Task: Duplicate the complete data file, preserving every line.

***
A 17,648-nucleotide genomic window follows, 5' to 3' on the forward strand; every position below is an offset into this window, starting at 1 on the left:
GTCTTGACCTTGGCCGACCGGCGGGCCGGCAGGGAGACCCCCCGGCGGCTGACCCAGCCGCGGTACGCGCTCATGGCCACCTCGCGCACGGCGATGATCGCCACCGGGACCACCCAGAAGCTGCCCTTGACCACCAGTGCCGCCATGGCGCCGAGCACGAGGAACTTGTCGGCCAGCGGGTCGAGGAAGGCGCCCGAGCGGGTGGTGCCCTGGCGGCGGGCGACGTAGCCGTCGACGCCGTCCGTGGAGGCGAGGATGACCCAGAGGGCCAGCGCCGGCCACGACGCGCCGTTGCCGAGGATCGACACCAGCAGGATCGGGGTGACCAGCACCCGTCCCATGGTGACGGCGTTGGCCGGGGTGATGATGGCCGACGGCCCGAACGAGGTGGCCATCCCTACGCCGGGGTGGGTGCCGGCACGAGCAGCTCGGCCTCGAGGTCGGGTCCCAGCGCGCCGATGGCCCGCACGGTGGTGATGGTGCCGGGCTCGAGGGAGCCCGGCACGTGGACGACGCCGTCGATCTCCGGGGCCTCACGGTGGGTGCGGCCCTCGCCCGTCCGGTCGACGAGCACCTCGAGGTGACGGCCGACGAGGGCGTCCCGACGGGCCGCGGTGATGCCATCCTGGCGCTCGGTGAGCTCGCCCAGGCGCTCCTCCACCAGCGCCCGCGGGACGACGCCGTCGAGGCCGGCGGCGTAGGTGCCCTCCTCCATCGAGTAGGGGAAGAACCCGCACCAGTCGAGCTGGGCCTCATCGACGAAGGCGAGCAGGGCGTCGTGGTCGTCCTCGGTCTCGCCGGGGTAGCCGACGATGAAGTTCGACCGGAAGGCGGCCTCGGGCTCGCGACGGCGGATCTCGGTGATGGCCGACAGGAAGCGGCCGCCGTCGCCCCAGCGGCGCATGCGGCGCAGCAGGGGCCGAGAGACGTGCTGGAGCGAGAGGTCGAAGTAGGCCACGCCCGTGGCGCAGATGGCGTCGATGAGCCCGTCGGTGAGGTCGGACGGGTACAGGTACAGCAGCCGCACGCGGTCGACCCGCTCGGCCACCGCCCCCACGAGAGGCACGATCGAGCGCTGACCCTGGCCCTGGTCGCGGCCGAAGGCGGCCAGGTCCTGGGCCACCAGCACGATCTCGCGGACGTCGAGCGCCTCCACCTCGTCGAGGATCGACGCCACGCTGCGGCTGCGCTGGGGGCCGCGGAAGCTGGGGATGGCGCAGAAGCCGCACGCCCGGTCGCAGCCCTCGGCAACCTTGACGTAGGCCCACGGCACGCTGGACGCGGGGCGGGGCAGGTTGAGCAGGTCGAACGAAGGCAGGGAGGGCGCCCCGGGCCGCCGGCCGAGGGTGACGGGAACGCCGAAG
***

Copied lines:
A 17,648-nucleotide genomic window follows, 5' to 3' on the forward strand; every position below is an offset into this window, starting at 1 on the left:
GTCTTGACCTTGGCCGACCGGCGGGCCGGCAGGGAGACCCCCCGGCGGCTGACCCAGCCGCGGTACGCGCTCATGGCCACCTCGCGCACGGCGATGATCGCCACCGGGACCACCCAGAAGCTGCCCTTGACCACCAGTGCCGCCATGGCGCCGAGCACGAGGAACTTGTCGGCCAGCGGGTCGAGGAAGGCGCCCGAGCGGGTGGTGCCCTGGCGGCGGGCGACGTAGCCGTCGACGCCGTCCGTGGAGGCGAGGATGACCCAGAGGGCCAGCGCCGGCCACGACGCGCCGTTGCCGAGGATCGACACCAGCAGGATCGGGGTGACCAGCACCCGTCCCATGGTGACGGCGTTGGCCGGGGTGATGATGGCCGACGGCCCGAACGAGGTGGCCATCCCTACGCCGGGGTGGGTGCCGGCACGAGCAGCTCGGCCTCGAGGTCGGGTCCCAGCGCGCCGATGGCCCGCACGGTGGTGATGGTGCCGGGCTCGAGGGAGCCCGGCACGTGGACGACGCCGTCGATCTCCGGGGCCTCACGGTGGGTGCGGCCCTCGCCCGTCCGGTCGACGAGCACCTCGAGGTGACGGCCGACGAGGGCGTCCCGACGGGCCGCGGTGATGCCATCCTGGCGCTCGGTGAGCTCGCCCAGGCGCTCCTCCACCAGCGCCCGCGGGACGACGCCGTCGAGGCCGGCGGCGTAGGTGCCCTCCTCCATCGAGTAGGGGAAGAACCCGCACCAGTCGAGCTGGGCCTCATCGACGAAGGCGAGCAGGGCGTCGTGGTCGTCCTCGGTCTCGCCGGGGTAGCCGACGATGAAGTTCGACCGGAAGGCGGCCTCGGGCTCGCGACGGCGGATCTCGGTGATGGCCGACAGGAAGCGGCCGCCGTCGCCCCAGCGGCGCATGCGGCGCAGCAGGGGCCGAGAGACGTGCTGGAGCGAGAGGTCGAAGTAGGCCACGCCCGTGGCGCAGATGGCGTCGATGAGCCCGTCGGTGAGGTCGGACGGGTACAGGTACAGCAGCCGCACGCGGTCGACCCGCTCGGCCACCGCCCCCACGAGAGGCACGATCGAGCGCTGACCCTGGCCCTGGTCGCGGCCGAAGGCGGCCAGGTCCTGGGCCACCAGCACGATCTCGCGGACGTCGAGCGCCTCCACCTCGTCGAGGATCGACGCCACGCTGCGGCTGCGCTGGGGGCCGCGGAAGCTGGGGATGGCGCAGAAGCCGCACGCCCGGTCGCAGCCCTCGGCAACCTTGACGTAGGCCCACGGCACGCTGGACGCGGGGCGGGGCAGGTTGAGCAGGTCGAACGAAGGCAGGGAGGGCGCCCCGGGCCGCCGGCCGAGGGTGACGGGAACGCCGAAG